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U.S. Army Soldiers assigned to the 2nd Infantry Division/ROK-U.S. Combined Division conduct the night land navigation during the Best Squad Competition in Camp Casey, South Korea, April 30, 2024. The 2ID/RUCD conducts the Best Squad Competition to build esprit-de-corps, identify the best squad within the Division to compete at the 8th Army Best Squad competition, and build a fight tonight mentality across the Division. (U.S. Army Photo by KCpl. Mingyu Ju)

Camp Casey, South Korea. (April 30, 2024): Despite all the recent advances in GPS, Soldiers still need to know how to move people and equipment using a 16th century technology known as “dead reckoning.” In this photo by South Korean Army Corporal Mingyu Ju, Soldiers participating in a Best Squad Competition plan their route to move troops and tanks in total darkness.

Finding your way in the dark, or night land navigation, relies on techniques first used by Sailors in tall ships in the 1600s who plied the oceans before the discovery of America. “Dead Reckoning” uses calculations of one’s location based on the speed and direction from a known position. For today’s Soldiers, this means accurately plotting a course from their current position to their desired destination without the help of satellites.

The process begins with planning the route you wish to take given the terrain and distance involved. Troops use a standard military compass to “shoot an azimuth” or direction toward their objective expressed as degrees (example: 180 degrees). The route is then plotted on a 1:50 map (one inch represents 50,000 feet on the map) using a good old fashion number two pencil and a protractor. Exceptional care must be taken at this point as mistakes in calculations at the beginning are magnified over distance. If you are off by as little as half a percentage point at the start of the journey, you will find yourself way off course after travelling long distances.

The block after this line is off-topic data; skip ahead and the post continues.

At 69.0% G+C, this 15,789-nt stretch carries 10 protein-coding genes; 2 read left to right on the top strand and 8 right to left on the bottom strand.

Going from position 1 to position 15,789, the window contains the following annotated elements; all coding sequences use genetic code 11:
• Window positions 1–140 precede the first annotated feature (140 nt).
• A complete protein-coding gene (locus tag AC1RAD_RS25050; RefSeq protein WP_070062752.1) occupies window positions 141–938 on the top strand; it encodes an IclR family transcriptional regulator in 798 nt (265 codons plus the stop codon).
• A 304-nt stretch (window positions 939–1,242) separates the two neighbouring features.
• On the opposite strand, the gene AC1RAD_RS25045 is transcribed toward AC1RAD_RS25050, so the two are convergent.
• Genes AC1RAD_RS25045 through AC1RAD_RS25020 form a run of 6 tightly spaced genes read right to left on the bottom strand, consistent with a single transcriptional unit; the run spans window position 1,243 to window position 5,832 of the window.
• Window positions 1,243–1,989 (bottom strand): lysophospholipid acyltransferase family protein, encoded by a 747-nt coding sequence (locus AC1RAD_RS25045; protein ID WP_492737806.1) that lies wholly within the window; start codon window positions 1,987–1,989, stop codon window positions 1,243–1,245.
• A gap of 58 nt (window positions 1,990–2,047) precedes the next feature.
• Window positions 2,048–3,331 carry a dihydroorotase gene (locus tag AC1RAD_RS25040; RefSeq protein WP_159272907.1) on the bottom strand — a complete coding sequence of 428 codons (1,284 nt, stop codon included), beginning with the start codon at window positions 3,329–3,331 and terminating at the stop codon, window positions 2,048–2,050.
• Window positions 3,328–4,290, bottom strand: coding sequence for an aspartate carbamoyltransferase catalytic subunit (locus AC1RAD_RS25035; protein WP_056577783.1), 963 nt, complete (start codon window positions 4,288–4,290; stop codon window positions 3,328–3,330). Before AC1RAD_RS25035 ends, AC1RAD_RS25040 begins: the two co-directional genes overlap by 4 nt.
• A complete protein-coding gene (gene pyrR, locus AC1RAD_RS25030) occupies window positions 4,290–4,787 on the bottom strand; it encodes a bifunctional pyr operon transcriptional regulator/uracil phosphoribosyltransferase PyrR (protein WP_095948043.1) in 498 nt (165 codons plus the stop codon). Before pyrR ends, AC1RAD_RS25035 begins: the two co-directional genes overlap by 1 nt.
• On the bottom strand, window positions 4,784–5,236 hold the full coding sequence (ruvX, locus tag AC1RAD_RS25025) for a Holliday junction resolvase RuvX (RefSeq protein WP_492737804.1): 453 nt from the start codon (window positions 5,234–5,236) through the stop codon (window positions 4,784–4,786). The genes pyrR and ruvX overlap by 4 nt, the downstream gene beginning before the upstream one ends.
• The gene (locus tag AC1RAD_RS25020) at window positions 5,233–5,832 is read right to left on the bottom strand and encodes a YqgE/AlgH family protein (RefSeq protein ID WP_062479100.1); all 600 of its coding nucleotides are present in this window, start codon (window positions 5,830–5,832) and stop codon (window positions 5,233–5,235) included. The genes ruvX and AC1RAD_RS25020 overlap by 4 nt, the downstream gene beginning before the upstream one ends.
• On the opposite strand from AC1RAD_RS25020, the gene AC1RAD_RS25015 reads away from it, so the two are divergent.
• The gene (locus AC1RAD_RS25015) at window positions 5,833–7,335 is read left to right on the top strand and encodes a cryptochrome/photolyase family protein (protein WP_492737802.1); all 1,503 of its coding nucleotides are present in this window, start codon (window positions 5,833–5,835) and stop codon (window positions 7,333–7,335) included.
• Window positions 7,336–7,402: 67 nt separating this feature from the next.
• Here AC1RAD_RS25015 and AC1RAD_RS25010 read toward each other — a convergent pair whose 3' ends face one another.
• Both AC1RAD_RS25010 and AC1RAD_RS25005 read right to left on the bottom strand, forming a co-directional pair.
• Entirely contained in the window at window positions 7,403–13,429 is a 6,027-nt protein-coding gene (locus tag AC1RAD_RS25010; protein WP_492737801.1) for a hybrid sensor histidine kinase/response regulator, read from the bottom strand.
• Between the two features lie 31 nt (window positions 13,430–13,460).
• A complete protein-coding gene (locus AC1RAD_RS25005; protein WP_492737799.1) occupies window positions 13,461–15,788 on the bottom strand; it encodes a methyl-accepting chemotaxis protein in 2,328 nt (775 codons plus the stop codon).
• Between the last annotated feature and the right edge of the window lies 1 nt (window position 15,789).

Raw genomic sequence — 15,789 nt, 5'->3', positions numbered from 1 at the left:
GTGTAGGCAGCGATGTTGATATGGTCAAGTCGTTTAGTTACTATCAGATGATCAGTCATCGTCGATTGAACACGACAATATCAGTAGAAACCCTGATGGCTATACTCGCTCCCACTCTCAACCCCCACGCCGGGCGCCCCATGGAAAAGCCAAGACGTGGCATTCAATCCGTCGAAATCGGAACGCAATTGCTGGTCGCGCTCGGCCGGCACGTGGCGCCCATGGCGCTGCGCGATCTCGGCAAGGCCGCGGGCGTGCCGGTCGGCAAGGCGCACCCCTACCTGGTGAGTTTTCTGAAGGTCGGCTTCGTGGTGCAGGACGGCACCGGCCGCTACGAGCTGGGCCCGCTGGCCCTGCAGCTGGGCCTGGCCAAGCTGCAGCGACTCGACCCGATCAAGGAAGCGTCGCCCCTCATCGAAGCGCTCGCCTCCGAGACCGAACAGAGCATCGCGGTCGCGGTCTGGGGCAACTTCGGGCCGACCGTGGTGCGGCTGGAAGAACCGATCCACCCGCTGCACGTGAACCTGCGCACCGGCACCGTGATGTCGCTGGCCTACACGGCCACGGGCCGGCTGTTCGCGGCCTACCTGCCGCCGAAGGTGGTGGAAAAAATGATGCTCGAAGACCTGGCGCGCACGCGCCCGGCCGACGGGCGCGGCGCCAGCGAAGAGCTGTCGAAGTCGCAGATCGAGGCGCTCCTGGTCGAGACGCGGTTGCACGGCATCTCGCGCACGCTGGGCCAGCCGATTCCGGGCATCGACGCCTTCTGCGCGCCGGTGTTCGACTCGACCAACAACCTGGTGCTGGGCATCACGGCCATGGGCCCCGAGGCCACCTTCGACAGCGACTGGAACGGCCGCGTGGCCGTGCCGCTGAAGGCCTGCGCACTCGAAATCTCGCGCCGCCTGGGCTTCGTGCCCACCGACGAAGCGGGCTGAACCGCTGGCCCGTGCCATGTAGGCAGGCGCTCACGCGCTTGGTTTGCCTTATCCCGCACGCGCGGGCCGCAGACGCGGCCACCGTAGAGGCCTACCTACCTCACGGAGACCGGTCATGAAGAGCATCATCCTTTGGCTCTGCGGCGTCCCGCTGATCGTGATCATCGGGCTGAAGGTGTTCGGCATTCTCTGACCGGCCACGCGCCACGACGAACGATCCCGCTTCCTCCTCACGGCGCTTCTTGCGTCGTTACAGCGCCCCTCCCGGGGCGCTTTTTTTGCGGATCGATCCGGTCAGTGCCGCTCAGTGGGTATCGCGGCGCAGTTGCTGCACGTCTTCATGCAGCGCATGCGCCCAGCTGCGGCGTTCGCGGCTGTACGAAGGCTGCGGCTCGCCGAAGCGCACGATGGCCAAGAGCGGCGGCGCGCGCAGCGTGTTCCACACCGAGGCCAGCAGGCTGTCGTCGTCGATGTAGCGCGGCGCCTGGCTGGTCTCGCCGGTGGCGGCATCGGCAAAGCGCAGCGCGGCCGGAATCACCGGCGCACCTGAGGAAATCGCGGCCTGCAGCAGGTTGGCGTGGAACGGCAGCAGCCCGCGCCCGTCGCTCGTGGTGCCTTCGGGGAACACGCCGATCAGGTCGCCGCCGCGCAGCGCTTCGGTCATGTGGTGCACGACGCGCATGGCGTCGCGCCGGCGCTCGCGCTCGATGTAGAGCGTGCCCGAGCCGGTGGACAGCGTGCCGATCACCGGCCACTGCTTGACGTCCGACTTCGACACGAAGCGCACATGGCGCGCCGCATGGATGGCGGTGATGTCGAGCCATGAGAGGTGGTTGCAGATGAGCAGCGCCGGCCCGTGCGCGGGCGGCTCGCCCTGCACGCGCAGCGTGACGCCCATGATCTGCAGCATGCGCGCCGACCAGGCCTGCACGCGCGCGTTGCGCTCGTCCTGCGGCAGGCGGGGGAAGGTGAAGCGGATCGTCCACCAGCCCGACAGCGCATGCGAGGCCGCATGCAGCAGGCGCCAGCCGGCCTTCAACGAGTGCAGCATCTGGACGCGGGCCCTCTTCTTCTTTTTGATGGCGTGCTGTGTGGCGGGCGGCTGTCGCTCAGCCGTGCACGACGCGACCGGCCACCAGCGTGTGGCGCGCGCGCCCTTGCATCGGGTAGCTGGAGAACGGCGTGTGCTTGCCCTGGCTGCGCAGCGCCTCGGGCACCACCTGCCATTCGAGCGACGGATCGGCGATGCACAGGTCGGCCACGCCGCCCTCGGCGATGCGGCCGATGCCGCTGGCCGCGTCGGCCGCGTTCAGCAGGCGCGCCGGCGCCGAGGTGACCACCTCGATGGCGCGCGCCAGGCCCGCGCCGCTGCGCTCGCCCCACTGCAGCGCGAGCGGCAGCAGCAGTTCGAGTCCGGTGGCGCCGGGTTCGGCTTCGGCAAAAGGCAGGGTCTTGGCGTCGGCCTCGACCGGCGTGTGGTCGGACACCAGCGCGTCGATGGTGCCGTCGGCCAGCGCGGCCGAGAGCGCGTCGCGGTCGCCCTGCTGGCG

Now that a destination has been plotted, Soldiers move out in that direction while keeping a careful count of the number of steps they take. This “pace count” is used to estimate the distance travelled toward the objective. As each objective is reached, a new course to the next location is plotted and double checked.

Finally, care must be taken to avoid detection by the enemy. Soldiers use lights (head lamps and flashlights) with red filters that are harder to see than white light (a sure giveaway).

When it comes to navigating at night, sometimes sixteenth century technology will do.